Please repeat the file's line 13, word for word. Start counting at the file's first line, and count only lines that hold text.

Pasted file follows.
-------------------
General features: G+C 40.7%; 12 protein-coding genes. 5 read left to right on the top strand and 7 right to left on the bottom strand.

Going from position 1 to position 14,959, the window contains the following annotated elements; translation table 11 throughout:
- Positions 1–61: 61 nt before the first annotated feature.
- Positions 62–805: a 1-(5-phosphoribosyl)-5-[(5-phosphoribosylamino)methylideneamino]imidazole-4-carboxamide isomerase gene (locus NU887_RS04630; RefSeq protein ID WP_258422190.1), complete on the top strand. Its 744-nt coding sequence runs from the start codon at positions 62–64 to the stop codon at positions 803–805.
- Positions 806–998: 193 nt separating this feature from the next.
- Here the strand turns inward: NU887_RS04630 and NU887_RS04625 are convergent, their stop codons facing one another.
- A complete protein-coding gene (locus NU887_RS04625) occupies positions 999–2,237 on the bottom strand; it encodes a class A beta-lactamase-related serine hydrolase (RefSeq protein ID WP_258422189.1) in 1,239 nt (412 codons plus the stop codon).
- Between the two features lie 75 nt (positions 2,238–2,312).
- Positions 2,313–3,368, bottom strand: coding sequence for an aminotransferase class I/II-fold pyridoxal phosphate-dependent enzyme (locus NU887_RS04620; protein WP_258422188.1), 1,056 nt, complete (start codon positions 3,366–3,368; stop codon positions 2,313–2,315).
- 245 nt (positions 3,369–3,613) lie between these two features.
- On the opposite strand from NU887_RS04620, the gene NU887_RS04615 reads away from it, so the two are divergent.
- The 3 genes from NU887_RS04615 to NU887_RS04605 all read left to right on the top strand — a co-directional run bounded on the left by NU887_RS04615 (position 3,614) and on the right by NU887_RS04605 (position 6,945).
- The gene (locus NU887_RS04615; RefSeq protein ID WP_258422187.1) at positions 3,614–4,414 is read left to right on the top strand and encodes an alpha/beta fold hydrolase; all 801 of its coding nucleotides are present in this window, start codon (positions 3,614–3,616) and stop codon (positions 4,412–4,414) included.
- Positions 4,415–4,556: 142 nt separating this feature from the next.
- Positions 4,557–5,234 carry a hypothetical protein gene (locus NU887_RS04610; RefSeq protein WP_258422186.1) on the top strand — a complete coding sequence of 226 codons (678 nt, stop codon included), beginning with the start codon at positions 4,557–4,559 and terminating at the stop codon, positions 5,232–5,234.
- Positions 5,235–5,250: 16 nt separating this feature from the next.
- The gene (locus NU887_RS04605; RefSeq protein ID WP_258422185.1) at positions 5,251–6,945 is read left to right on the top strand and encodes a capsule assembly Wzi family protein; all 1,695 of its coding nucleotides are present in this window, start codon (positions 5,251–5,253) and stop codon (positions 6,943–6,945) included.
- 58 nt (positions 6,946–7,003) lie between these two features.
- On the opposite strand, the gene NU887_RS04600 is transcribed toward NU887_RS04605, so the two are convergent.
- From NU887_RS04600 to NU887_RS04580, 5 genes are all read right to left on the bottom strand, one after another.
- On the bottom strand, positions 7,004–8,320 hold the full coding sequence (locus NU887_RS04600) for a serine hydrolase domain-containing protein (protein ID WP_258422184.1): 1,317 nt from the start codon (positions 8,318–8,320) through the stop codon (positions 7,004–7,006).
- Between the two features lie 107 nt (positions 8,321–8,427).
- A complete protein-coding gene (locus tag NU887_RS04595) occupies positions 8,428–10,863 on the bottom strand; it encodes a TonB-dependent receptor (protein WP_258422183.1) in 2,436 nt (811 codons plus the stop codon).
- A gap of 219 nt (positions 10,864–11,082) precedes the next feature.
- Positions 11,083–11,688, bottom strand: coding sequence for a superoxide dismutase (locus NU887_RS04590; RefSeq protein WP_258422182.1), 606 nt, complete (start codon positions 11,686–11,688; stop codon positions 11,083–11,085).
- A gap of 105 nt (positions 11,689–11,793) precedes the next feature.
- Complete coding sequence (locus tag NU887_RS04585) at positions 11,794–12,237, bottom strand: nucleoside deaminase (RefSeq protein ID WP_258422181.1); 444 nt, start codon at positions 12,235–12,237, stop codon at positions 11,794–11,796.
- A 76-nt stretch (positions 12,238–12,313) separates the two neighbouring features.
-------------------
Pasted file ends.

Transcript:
- The gene (locus NU887_RS04615; RefSeq protein ID WP_258422187.1) at positions 3,614–4,414 is read left to right on the top strand and encodes an alpha/beta fold hydrolase; all 801 of its coding nucleotides are present in this window, start codon (positions 3,614–3,616) and stop codon (positions 4,412–4,414) included.